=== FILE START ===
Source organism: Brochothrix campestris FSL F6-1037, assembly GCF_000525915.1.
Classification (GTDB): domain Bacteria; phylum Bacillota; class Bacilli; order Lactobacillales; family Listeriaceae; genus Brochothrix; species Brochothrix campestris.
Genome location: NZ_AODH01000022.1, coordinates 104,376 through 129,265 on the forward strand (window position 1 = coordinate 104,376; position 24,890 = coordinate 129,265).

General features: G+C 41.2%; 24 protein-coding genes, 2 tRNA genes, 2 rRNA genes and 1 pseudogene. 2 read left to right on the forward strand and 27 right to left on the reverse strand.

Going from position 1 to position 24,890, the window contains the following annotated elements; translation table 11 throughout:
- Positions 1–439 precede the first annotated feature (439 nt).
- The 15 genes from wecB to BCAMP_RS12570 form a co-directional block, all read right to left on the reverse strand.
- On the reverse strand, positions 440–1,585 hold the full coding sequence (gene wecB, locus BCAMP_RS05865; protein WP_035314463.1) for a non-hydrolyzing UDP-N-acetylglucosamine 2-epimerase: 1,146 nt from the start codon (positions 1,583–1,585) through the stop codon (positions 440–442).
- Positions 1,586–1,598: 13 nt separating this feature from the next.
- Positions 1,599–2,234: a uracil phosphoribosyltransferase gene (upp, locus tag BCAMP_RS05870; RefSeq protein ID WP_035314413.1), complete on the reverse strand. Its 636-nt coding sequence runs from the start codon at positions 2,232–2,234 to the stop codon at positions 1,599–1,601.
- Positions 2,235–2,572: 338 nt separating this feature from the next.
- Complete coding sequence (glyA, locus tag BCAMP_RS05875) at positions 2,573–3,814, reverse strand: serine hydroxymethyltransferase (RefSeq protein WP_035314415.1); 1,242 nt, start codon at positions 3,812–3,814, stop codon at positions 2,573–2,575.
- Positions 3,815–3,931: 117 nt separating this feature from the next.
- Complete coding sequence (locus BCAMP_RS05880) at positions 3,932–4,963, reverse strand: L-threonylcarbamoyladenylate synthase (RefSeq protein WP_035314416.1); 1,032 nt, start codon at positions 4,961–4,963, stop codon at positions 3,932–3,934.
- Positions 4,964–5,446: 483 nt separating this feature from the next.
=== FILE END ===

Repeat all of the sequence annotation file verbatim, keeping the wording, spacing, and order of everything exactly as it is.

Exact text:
Source organism: Brochothrix campestris FSL F6-1037, assembly GCF_000525915.1.
Classification (GTDB): domain Bacteria; phylum Bacillota; class Bacilli; order Lactobacillales; family Listeriaceae; genus Brochothrix; species Brochothrix campestris.
Genome location: NZ_AODH01000022.1, coordinates 104,376 through 129,265 on the forward strand (window position 1 = coordinate 104,376; position 24,890 = coordinate 129,265).

General features: G+C 41.2%; 24 protein-coding genes, 2 tRNA genes, 2 rRNA genes and 1 pseudogene. 2 read left to right on the forward strand and 27 right to left on the reverse strand.

Going from position 1 to position 24,890, the window contains the following annotated elements; translation table 11 throughout:
- Positions 1–439 precede the first annotated feature (439 nt).
- The 15 genes from wecB to BCAMP_RS12570 form a co-directional block, all read right to left on the reverse strand.
- On the reverse strand, positions 440–1,585 hold the full coding sequence (gene wecB, locus BCAMP_RS05865; protein WP_035314463.1) for a non-hydrolyzing UDP-N-acetylglucosamine 2-epimerase: 1,146 nt from the start codon (positions 1,583–1,585) through the stop codon (positions 440–442).
- Positions 1,586–1,598: 13 nt separating this feature from the next.
- Positions 1,599–2,234: a uracil phosphoribosyltransferase gene (upp, locus tag BCAMP_RS05870; RefSeq protein ID WP_035314413.1), complete on the reverse strand. Its 636-nt coding sequence runs from the start codon at positions 2,232–2,234 to the stop codon at positions 1,599–1,601.
- Positions 2,235–2,572: 338 nt separating this feature from the next.
- Complete coding sequence (glyA, locus tag BCAMP_RS05875) at positions 2,573–3,814, reverse strand: serine hydroxymethyltransferase (RefSeq protein WP_035314415.1); 1,242 nt, start codon at positions 3,812–3,814, stop codon at positions 2,573–2,575.
- Positions 3,815–3,931: 117 nt separating this feature from the next.
- Complete coding sequence (locus BCAMP_RS05880) at positions 3,932–4,963, reverse strand: L-threonylcarbamoyladenylate synthase (RefSeq protein WP_035314416.1); 1,032 nt, start codon at positions 4,961–4,963, stop codon at positions 3,932–3,934.
- Positions 4,964–5,446: 483 nt separating this feature from the next.